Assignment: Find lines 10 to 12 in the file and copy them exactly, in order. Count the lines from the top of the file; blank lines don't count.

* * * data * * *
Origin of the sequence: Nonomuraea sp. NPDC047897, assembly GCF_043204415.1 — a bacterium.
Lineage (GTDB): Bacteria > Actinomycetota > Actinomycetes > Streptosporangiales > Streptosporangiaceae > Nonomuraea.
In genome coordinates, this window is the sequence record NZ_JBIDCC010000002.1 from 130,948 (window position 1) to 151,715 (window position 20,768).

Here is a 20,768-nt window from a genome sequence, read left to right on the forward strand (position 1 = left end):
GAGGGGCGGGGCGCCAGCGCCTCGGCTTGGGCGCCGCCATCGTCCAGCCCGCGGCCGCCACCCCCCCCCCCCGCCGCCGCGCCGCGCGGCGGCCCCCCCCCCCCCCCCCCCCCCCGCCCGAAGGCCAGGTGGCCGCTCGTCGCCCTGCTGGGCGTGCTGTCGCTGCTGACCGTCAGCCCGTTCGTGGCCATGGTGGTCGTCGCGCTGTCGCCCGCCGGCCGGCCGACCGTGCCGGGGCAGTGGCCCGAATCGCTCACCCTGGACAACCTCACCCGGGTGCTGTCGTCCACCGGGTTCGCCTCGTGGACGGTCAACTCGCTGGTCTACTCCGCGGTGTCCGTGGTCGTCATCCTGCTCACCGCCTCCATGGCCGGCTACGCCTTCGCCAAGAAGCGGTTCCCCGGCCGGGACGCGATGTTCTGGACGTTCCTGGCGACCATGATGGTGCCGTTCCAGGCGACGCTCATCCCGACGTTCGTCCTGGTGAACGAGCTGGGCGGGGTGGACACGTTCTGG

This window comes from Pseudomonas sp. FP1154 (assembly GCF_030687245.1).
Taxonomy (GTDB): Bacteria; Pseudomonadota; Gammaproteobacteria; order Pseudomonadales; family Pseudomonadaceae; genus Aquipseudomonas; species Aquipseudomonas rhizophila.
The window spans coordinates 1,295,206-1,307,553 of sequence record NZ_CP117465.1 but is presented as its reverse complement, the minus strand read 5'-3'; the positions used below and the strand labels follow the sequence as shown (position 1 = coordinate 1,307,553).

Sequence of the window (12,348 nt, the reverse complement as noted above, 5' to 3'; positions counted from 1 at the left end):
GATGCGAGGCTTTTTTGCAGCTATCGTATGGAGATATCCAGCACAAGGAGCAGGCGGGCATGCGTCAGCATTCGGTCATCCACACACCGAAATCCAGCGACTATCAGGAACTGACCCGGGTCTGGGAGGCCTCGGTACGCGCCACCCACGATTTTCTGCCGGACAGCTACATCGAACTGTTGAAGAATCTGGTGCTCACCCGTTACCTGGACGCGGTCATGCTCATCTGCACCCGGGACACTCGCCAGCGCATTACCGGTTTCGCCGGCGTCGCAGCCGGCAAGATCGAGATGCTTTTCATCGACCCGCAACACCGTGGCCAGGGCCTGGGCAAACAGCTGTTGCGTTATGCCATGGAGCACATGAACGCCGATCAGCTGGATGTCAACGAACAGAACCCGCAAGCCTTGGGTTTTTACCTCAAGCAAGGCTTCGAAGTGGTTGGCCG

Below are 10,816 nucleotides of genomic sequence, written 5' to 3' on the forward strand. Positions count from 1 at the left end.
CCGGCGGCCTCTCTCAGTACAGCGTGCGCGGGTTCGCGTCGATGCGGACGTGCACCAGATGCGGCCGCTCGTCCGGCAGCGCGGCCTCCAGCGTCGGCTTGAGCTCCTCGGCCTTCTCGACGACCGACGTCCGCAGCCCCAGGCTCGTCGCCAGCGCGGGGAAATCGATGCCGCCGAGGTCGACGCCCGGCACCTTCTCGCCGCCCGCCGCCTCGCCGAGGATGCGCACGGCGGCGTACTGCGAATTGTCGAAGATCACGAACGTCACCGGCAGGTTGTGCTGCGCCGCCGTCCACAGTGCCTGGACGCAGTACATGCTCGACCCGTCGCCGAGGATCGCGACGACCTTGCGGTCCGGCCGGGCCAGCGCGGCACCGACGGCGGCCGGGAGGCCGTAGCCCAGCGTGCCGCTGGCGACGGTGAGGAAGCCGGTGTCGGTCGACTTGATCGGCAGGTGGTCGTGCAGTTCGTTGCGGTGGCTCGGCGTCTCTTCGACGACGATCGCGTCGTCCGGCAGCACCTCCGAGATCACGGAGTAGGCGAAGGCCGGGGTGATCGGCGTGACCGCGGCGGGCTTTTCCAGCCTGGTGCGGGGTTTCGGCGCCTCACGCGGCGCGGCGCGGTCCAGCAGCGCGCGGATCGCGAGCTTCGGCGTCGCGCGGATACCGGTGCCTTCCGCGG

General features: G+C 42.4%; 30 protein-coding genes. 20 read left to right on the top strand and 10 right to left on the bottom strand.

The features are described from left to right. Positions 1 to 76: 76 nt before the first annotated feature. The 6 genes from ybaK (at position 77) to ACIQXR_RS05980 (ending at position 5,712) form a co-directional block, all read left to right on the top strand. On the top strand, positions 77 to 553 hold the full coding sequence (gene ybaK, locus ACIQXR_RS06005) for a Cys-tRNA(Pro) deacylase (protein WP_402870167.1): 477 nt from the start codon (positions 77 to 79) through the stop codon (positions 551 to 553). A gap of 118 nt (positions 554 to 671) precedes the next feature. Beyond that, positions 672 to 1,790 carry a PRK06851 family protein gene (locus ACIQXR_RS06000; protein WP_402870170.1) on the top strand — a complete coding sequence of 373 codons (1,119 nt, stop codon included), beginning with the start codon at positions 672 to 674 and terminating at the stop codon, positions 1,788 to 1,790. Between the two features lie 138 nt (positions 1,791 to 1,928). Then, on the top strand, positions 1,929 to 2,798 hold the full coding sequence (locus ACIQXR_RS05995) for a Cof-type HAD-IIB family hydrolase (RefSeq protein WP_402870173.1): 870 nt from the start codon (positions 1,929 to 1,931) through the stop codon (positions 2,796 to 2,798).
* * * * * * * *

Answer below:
GATGCGAGGCTTTTTTGCAGCTATCGTATGGAGATATCCAGCACAAGGAGCAGGCGGGCATGCGTCAGCATTCGGTCATCCACACACCGAAATCCAGCGACTATCAGGAACTGACCCGGGTCTGGGAGGCCTCGGTACGCGCCACCCACGATTTTCTGCCGGACAGCTACATCGAACTGTTGAAGAATCTGGTGCTCACCCGTTACCTGGACGCGGTCATGCTCATCTGCACCCGGGACACTCGCCAGCGCATTACCGGTTTCGCCGGCGTCGCAGCCGGCAAGATCGAGATGCTTTTCATCGACCCGCAACACCGTGGCCAGGGCCTGGGCAAACAGCTGTTGCGTTATGCCATGGAGCACATGAACGCCGATCAGCTGGATGTCAACGAACAGAACCCGCAAGCCTTGGGTTTTTACCTCAAGCAAGGCTTCGAAGTGGTTGGCCG

Below are 10,816 nucleotides of genomic sequence, written 5' to 3' on the forward strand. Positions count from 1 at the left end.
CCGGCGGCCTCTCTCAGTACAGCGTGCGCGGGTTCGCGTCGATGCGGACGTGCACCAGATGCGGCCGCTCGTCCGGCAGCGCGGCCTCCAGCGTCGGCTTGAGCTCCTCGGCCTTCTCGACGACCGACGTCCGCAGCCCCAGGCTCGTCGCCAGCGCGGGGAAATCGATGCCGCCGAGGTCGACGCCCGGCACCTTCTCGCCGCCCGCCGCCTCGCCGAGGATGCGCACGGCGGCGTACTGCGAATTGTCGAAGATCACGAACGTCACCGGCAGGTTGTGCTGCGCCGCCGTCCACAGTGCCTGGACGCAGTACATGCTCGACCCGTCGCCGAGGATCGCGACGACCTTGCGGTCCGGCCGGGCCAGCGCGGCACCGACGGCGGCCGGGAGGCCGTAGCCCAGCGTGCCGCTGGCGACGGTGAGGAAGCCGGTGTCGGTCGACTTGATCGGCAGGTGGTCGTGCAGTTCGTTGCGGTGGCTCGGCGTCTCTTCGACGACGATCGCGTCGTCCGGCAGCACCTCCGAGATCACGGAGTAGGCGAAGGCCGGGGTGATCGGCGTGACCGCGGCGGGCTTTTCCAGCCTGGTGCGGGGTTTCGGCGCCTCACGCGGCGCGGCGCGGTCCAGCAGCGCGCGGATCGCGAGCTTCGGCGTCGCGCGGATACCGGTGCCTTCCGCGG